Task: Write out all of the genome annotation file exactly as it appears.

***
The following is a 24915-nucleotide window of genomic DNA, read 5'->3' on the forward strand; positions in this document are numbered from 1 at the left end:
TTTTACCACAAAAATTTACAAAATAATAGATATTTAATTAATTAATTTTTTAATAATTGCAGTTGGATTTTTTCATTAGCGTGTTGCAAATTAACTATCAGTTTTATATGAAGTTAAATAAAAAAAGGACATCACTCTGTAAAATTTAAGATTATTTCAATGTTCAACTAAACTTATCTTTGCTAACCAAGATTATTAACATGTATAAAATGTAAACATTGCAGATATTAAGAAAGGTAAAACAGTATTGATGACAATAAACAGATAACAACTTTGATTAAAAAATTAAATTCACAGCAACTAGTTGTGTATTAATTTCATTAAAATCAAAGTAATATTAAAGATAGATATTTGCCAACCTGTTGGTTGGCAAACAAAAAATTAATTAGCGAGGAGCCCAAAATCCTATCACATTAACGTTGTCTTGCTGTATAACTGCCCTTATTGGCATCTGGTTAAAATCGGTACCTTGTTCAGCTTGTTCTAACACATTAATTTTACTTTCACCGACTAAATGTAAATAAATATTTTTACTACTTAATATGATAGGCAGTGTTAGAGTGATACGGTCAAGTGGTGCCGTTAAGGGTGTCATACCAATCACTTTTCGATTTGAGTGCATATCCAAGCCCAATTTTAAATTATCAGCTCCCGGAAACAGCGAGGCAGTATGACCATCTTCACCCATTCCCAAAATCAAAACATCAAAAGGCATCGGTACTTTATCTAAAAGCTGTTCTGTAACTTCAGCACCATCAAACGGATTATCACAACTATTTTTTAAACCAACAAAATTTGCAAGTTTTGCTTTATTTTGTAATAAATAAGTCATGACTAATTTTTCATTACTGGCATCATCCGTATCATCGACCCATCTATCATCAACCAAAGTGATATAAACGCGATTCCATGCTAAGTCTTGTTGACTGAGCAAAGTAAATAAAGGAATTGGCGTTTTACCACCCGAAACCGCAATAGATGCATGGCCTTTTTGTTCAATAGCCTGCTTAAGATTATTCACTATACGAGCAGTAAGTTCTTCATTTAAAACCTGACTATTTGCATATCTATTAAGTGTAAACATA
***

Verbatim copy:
The following is a 24915-nucleotide window of genomic DNA, read 5'->3' on the forward strand; positions in this document are numbered from 1 at the left end:
TTTTACCACAAAAATTTACAAAATAATAGATATTTAATTAATTAATTTTTTAATAATTGCAGTTGGATTTTTTCATTAGCGTGTTGCAAATTAACTATCAGTTTTATATGAAGTTAAATAAAAAAAGGACATCACTCTGTAAAATTTAAGATTATTTCAATGTTCAACTAAACTTATCTTTGCTAACCAAGATTATTAACATGTATAAAATGTAAACATTGCAGATATTAAGAAAGGTAAAACAGTATTGATGACAATAAACAGATAACAACTTTGATTAAAAAATTAAATTCACAGCAACTAGTTGTGTATTAATTTCATTAAAATCAAAGTAATATTAAAGATAGATATTTGCCAACCTGTTGGTTGGCAAACAAAAAATTAATTAGCGAGGAGCCCAAAATCCTATCACATTAACGTTGTCTTGCTGTATAACTGCCCTTATTGGCATCTGGTTAAAATCGGTACCTTGTTCAGCTTGTTCTAACACATTAATTTTACTTTCACCGACTAAATGTAAATAAATATTTTTACTACTTAATATGATAGGCAGTGTTAGAGTGATACGGTCAAGTGGTGCCGTTAAGGGTGTCATACCAATCACTTTTCGATTTGAGTGCATATCCAAGCCCAATTTTAAATTATCAGCTCCCGGAAACAGCGAGGCAGTATGACCATCTTCACCCATTCCCAAAATCAAAACATCAAAAGGCATCGGTACTTTATCTAAAAGCTGTTCTGTAACTTCAGCACCATCAAACGGATTATCACAACTATTTTTTAAACCAACAAAATTTGCAAGTTTTGCTTTATTTTGTAATAAATAAGTCATGACTAATTTTTCATTACTGGCATCATCCGTATCATCGACCCATCTATCATCAACCAAAGTGATATAAACGCGATTCCATGCTAAGTCTTGTTGACTGAGCAAAGTAAATAAAGGAATTGGCGTTTTACCACCCGAAACCGCAATAGATGCATGGCCTTTTTGTTCAATAGCCTGCTTAAGATTATTCACTATACGAGCAGTAAGTTCTTCATTTAAAACCTGACTATTTGCATATCTATTAAGTGTAAACATA